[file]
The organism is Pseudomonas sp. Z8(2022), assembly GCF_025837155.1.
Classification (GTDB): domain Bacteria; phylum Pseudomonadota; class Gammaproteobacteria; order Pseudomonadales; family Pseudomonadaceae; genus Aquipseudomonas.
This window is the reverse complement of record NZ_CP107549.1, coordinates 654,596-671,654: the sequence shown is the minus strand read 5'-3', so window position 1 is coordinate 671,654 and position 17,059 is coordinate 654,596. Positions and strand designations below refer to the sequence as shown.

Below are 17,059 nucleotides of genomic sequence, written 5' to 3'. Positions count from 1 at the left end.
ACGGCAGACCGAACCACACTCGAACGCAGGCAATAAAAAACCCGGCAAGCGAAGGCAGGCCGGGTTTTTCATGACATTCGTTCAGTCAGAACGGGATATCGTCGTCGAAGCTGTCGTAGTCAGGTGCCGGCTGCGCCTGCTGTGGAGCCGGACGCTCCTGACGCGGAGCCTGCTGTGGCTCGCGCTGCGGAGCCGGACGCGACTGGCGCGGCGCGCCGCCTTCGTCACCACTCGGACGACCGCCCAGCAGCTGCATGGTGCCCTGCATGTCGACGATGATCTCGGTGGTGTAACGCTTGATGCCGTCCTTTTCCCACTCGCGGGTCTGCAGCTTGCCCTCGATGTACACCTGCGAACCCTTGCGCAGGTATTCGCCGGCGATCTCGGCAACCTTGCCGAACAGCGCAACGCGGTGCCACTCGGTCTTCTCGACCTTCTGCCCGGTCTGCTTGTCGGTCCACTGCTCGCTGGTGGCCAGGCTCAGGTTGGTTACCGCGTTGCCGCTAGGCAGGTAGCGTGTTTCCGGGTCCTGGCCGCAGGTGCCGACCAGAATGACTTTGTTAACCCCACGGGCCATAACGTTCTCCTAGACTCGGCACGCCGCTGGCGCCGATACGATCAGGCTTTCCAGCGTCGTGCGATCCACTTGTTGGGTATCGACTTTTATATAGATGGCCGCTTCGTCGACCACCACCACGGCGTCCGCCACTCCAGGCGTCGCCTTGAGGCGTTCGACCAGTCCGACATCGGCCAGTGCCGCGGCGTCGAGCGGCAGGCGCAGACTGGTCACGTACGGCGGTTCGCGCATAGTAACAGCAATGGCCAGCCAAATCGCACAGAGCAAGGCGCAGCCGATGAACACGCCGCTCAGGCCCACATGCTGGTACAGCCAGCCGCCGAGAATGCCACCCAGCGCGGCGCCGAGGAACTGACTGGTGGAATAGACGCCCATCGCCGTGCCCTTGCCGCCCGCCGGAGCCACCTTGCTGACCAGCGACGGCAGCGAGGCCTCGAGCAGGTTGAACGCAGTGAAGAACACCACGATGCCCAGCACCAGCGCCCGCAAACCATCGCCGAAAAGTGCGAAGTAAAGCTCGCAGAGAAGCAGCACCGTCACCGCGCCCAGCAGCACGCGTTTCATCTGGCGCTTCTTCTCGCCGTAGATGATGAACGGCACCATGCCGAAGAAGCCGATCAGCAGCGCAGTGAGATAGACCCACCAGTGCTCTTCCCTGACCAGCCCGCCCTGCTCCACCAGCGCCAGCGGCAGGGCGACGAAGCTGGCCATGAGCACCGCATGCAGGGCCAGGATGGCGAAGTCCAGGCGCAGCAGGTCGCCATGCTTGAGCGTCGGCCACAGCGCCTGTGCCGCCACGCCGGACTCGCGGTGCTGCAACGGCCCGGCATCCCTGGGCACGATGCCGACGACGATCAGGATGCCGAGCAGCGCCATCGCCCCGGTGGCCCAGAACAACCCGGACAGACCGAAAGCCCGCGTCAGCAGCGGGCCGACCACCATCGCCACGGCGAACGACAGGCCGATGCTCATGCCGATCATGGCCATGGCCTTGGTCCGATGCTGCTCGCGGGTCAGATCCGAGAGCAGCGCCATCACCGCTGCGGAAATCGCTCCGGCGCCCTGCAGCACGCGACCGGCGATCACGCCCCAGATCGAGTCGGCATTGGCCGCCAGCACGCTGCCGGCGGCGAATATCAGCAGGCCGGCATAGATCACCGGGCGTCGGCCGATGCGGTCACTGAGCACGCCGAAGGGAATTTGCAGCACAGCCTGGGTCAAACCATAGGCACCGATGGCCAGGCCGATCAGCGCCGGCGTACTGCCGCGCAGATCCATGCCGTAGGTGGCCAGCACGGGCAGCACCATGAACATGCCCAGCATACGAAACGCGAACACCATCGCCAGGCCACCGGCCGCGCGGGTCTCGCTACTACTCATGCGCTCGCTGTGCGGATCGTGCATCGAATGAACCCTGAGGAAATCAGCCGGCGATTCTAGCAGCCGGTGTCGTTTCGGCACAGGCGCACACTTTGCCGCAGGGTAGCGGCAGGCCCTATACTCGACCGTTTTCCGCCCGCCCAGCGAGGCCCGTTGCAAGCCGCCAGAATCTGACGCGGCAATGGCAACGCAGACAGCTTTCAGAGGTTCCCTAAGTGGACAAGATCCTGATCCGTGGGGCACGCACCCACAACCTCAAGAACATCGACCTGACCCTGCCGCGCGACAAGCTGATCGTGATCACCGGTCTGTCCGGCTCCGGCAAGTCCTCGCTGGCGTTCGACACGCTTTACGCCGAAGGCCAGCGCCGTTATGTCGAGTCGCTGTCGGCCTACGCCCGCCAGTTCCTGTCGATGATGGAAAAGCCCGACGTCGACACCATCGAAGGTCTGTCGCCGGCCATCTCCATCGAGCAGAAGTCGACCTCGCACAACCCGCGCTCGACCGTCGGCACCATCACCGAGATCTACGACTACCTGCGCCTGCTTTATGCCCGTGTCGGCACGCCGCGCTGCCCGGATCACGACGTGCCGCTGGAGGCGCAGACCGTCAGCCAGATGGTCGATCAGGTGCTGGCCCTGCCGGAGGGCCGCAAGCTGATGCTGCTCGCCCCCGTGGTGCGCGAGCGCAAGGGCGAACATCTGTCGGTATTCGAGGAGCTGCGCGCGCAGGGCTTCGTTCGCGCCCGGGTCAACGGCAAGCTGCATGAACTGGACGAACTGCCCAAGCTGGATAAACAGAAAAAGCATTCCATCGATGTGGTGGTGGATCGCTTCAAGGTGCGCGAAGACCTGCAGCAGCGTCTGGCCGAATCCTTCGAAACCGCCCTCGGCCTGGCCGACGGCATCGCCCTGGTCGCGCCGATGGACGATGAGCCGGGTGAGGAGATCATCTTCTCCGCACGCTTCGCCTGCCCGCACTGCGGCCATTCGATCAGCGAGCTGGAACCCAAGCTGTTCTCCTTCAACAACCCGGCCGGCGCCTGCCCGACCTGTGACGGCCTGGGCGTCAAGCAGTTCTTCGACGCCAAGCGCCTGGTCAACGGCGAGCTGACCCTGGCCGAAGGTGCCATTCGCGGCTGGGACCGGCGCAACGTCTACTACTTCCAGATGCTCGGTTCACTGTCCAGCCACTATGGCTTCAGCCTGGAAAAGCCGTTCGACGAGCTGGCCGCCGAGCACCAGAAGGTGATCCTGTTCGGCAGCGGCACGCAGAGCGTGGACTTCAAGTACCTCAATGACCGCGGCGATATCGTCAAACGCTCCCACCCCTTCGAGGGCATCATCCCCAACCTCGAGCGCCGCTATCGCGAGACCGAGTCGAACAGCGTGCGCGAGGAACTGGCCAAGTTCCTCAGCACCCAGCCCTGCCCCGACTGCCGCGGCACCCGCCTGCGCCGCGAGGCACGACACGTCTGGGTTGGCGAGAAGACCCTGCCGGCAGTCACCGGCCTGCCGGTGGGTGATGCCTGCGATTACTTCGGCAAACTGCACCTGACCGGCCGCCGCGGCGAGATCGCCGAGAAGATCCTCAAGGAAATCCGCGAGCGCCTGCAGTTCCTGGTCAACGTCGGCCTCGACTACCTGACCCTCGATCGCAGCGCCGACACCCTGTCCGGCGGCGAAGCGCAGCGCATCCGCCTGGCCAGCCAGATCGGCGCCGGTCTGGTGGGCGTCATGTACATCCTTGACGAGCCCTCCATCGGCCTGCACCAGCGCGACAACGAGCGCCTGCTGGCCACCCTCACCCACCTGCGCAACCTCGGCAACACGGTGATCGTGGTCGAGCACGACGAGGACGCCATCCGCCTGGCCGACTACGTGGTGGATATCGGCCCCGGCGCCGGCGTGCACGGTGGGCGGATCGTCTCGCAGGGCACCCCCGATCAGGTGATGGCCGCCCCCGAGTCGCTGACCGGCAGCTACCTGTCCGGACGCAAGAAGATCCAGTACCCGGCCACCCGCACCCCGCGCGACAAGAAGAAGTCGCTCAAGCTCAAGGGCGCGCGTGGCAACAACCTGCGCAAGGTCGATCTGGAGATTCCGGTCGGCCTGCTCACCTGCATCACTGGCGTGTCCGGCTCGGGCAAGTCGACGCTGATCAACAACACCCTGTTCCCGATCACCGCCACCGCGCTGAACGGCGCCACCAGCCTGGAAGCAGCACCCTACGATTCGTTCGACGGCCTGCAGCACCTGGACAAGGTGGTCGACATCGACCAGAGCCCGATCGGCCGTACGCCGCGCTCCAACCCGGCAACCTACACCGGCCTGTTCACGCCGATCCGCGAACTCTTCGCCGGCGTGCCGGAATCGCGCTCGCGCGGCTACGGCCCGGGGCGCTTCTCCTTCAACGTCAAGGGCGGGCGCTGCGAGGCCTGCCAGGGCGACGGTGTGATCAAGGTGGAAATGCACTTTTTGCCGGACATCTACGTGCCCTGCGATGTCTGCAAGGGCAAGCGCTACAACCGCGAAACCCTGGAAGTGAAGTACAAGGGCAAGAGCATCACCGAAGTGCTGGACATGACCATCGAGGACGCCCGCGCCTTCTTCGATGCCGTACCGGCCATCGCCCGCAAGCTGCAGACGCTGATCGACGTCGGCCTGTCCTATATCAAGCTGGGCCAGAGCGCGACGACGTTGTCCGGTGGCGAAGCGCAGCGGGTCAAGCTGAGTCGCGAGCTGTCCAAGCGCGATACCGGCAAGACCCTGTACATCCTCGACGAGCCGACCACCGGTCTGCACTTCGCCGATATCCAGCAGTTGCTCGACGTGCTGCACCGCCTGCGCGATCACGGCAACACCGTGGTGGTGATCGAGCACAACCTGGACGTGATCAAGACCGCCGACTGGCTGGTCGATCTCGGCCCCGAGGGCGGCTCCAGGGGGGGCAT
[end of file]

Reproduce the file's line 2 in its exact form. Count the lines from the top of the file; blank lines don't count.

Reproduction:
Classification (GTDB): domain Bacteria; phylum Pseudomonadota; class Gammaproteobacteria; order Pseudomonadales; family Pseudomonadaceae; genus Aquipseudomonas.